Q. Can and should dogs be routinely checked for glaucoma? Is this something a regular veterinarian should do, or must the dog go to a specialist?
A. Glaucoma results from fluid accumulation that leads to excessive pressure inside the eyeball, known as intraocular pressure or IOP. Many conditions can cause abnormal flow of the fluid (aqueous humour) inside the eyeball. Excessive fluid accumulation leads to pressure buildup. This may occur suddenly or over a prolonged period and depends on the cause, with secondary glaucoma developing suddenly because of a different disease and primary glaucoma usually developing slowly as a genetic condition. If left untreated, damage occurs to the sensitive retina and other structures of the eye, leading to blindness, varying degrees of pain and degeneration of the eyeball.
All dogs, especially breeds prone to glaucoma, should have their eyes examined at their annual physical exam. Early, subtle changes may be noted. The low incidence of glaucoma negates the need for routine pressure testing of all dogs. Most glaucoma cases have a clear indication for checking the intraocular pressures; furthermore, most acute cases – those that develop suddenly – probably had normal pressures prior to the onset of visible symptoms and would not have been recognized.
Any dog with suspicious changes should be re-evaluated more frequently. Closely follow your veterinarian’s recommendations. Twice-yearly physical exams are a good idea for middle-aged and geriatric dogs. Dogs with significant cataract development are potential candidates for topically administered anti-inflammatory medications. Discuss this with your veterinarian.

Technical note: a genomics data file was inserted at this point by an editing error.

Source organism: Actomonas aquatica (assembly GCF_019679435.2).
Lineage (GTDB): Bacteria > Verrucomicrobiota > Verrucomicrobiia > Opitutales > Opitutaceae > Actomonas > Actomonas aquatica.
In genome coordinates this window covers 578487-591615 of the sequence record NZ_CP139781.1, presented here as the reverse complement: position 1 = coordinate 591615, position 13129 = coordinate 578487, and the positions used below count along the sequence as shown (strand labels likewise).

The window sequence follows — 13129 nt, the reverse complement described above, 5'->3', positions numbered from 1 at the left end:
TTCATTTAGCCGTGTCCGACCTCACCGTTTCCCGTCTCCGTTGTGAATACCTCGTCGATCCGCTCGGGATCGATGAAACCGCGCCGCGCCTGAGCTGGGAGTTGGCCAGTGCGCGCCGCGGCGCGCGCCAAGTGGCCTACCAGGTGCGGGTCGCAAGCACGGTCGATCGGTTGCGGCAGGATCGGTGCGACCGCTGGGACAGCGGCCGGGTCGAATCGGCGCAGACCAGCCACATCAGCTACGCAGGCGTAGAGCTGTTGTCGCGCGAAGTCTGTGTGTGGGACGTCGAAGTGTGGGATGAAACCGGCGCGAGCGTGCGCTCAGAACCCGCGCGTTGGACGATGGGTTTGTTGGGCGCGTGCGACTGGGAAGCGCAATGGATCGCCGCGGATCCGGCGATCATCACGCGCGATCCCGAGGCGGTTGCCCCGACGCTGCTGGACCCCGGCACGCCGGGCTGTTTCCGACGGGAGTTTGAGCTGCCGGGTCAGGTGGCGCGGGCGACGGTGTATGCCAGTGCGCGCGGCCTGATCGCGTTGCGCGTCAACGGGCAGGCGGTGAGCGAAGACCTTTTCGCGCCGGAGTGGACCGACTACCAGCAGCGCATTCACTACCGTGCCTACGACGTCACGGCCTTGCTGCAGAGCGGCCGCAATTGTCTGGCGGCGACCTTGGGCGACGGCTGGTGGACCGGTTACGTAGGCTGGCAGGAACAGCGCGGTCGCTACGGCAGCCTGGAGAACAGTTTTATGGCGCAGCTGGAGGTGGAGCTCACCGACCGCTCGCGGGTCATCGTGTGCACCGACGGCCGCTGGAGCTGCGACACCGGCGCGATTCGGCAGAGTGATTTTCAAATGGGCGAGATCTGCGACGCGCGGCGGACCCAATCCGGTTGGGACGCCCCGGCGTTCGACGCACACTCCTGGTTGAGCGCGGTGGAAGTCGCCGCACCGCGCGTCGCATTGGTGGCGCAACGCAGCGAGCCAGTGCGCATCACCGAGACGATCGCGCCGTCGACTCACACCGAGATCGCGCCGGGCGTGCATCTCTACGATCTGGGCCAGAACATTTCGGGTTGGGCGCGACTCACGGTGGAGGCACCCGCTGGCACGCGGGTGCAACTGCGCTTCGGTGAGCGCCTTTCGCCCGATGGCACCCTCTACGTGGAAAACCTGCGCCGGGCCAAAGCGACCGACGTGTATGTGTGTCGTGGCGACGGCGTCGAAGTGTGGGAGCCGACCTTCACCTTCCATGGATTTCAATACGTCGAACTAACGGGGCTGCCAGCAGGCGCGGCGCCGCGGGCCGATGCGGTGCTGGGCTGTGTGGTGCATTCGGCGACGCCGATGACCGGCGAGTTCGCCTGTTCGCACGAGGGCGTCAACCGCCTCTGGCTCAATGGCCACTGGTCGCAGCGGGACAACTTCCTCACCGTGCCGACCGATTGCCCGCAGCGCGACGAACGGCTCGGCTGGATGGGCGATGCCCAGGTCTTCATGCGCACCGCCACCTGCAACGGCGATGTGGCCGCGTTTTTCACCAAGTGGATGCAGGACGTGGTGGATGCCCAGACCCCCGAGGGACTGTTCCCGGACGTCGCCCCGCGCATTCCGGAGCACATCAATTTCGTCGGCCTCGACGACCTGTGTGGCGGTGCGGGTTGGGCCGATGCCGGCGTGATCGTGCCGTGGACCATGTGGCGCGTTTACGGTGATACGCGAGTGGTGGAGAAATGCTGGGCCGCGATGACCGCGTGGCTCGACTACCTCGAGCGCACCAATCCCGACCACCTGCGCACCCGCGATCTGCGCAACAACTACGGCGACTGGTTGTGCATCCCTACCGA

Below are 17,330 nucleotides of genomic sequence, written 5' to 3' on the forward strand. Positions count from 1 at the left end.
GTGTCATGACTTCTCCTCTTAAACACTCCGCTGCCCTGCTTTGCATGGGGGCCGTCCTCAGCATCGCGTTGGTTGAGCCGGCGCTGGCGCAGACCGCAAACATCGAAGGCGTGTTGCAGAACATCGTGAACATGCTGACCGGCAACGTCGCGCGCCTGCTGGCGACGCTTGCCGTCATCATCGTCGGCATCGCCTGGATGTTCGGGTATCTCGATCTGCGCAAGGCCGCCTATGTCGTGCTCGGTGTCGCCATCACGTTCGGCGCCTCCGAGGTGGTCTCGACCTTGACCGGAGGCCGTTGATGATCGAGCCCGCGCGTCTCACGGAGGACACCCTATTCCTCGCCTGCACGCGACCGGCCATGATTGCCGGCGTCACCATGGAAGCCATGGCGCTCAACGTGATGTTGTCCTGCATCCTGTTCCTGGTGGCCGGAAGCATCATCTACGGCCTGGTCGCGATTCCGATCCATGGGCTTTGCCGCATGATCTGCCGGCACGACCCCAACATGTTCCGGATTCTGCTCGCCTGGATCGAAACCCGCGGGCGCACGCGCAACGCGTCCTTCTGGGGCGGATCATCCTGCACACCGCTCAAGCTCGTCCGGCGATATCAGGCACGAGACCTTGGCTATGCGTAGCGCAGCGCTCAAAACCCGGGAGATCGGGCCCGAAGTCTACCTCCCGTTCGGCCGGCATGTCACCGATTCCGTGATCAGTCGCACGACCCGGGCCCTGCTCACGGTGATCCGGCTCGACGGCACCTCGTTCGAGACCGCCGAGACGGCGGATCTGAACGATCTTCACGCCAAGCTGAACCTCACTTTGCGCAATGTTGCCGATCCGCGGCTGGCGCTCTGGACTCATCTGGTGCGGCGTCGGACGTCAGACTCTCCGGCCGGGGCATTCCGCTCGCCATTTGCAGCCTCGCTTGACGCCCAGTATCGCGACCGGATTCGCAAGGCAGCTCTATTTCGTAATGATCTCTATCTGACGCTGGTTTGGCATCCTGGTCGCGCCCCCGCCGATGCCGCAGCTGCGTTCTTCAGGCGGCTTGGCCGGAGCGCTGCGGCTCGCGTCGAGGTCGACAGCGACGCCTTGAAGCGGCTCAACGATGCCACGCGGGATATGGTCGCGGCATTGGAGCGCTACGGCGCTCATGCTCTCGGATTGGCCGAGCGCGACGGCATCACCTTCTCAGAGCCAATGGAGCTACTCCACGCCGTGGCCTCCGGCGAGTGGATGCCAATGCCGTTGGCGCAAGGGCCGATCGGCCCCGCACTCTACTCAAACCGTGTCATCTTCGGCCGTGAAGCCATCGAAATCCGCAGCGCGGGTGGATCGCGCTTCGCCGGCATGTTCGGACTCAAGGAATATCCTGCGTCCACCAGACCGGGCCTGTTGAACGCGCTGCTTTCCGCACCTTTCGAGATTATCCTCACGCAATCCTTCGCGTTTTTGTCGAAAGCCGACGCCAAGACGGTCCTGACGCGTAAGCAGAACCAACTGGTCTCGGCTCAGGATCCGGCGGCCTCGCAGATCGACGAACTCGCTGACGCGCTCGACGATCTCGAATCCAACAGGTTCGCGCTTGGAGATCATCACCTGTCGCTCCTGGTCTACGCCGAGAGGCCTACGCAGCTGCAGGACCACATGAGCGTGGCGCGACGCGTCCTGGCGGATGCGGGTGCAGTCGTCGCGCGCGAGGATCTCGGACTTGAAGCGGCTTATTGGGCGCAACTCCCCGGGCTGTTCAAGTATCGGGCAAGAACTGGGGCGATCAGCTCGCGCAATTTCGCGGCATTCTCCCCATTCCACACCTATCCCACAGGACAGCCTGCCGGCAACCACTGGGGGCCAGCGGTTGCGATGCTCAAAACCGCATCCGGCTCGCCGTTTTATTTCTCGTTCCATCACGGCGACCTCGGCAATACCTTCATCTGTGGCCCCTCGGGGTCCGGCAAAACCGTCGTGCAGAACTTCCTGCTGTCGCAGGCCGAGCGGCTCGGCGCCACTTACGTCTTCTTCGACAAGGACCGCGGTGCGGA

Owners with potential breeding animals and those who want greater peace of mind should consider an early visit to the ophthalmologist for a complete evaluation of the fluid outflow tracts and internal eye structures. This will allow the earliest possible detection of glaucoma or the tendency toward it. The most important link in identification and early treatment of this potentially devastating disease is owner awareness.
Primary, genetic glaucoma affects many breeds, though it doesn’t occur very often. Structural changes in the fluid outflow tracts lead to slower fluid flow from inside the eye. This form of glaucoma tends to develop slowly as a chronic condition, though acute flare-ups do occur. Generally both eyes will be affected, though the symptoms may develop at different times in each eye. The condition affects spaniels, Chow Chows, Chinese Shar-Peis, Basset Hounds, toy breeds (Poodle and Shih Tzu) and Arctic Circle breeds (Samoyed, Akita and Siberian Husky). While breed predispositions exist, no dog is immune to the possibility of developing primary glaucoma.Page 1 | 2